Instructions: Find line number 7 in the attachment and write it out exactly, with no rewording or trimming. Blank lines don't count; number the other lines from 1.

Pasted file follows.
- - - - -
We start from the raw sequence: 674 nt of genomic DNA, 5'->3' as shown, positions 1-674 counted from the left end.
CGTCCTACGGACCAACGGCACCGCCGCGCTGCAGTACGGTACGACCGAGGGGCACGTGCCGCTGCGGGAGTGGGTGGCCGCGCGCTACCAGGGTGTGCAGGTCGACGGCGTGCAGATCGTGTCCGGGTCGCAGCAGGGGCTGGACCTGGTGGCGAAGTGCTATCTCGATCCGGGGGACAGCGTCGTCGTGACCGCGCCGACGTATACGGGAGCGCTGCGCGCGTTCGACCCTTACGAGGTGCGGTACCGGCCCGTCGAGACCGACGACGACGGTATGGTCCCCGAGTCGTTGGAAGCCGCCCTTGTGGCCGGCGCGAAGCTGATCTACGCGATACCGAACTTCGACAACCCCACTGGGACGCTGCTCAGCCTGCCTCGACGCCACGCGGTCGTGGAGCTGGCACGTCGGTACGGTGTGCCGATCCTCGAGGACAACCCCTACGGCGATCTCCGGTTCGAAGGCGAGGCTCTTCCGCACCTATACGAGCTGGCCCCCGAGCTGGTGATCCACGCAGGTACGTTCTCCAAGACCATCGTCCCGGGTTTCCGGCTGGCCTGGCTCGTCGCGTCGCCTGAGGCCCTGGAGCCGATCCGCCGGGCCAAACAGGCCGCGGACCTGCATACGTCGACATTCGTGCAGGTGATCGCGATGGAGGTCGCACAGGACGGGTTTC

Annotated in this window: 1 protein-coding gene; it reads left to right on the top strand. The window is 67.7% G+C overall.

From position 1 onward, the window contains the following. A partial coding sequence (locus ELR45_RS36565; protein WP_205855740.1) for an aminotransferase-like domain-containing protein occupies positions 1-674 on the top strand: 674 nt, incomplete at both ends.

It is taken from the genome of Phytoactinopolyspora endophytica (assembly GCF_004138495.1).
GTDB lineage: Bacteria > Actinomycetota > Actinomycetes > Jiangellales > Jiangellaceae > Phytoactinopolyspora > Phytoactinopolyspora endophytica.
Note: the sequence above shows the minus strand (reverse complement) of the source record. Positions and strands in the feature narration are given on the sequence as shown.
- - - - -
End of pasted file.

Note: the sequence above shows the minus strand (reverse complement) of the source record. Positions and strands in the feature narration are given on the sequence as shown.